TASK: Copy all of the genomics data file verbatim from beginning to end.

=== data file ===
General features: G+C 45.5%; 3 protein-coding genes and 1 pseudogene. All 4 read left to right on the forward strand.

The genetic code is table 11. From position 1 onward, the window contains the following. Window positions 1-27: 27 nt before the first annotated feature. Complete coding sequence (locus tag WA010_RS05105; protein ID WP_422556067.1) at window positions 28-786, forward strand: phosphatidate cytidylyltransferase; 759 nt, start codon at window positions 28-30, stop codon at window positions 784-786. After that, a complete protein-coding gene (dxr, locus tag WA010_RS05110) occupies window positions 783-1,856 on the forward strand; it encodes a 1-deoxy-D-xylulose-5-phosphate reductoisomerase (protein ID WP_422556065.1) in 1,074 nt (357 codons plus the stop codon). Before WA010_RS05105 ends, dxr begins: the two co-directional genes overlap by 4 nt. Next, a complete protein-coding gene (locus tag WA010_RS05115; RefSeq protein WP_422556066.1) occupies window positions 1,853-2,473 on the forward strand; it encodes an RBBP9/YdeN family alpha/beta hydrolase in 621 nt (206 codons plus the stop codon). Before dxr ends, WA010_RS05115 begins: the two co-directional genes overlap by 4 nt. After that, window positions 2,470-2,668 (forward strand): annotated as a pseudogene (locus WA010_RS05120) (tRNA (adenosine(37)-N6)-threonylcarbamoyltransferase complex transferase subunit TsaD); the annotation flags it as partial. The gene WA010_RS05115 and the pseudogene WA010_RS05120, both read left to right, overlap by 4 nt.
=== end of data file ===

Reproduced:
General features: G+C 45.5%; 3 protein-coding genes and 1 pseudogene. All 4 read left to right on the forward strand.

The genetic code is table 11. From position 1 onward, the window contains the following. Window positions 1-27: 27 nt before the first annotated feature. Complete coding sequence (locus tag WA010_RS05105; protein ID WP_422556067.1) at window positions 28-786, forward strand: phosphatidate cytidylyltransferase; 759 nt, start codon at window positions 28-30, stop codon at window positions 784-786. After that, a complete protein-coding gene (dxr, locus tag WA010_RS05110) occupies window positions 783-1,856 on the forward strand; it encodes a 1-deoxy-D-xylulose-5-phosphate reductoisomerase (protein ID WP_422556065.1) in 1,074 nt (357 codons plus the stop codon). Before WA010_RS05105 ends, dxr begins: the two co-directional genes overlap by 4 nt. Next, a complete protein-coding gene (locus tag WA010_RS05115; RefSeq protein WP_422556066.1) occupies window positions 1,853-2,473 on the forward strand; it encodes an RBBP9/YdeN family alpha/beta hydrolase in 621 nt (206 codons plus the stop codon). Before dxr ends, WA010_RS05115 begins: the two co-directional genes overlap by 4 nt. After that, window positions 2,470-2,668 (forward strand): annotated as a pseudogene (locus WA010_RS05120) (tRNA (adenosine(37)-N6)-threonylcarbamoyltransferase complex transferase subunit TsaD); the annotation flags it as partial. The gene WA010_RS05115 and the pseudogene WA010_RS05120, both read left to right, overlap by 4 nt.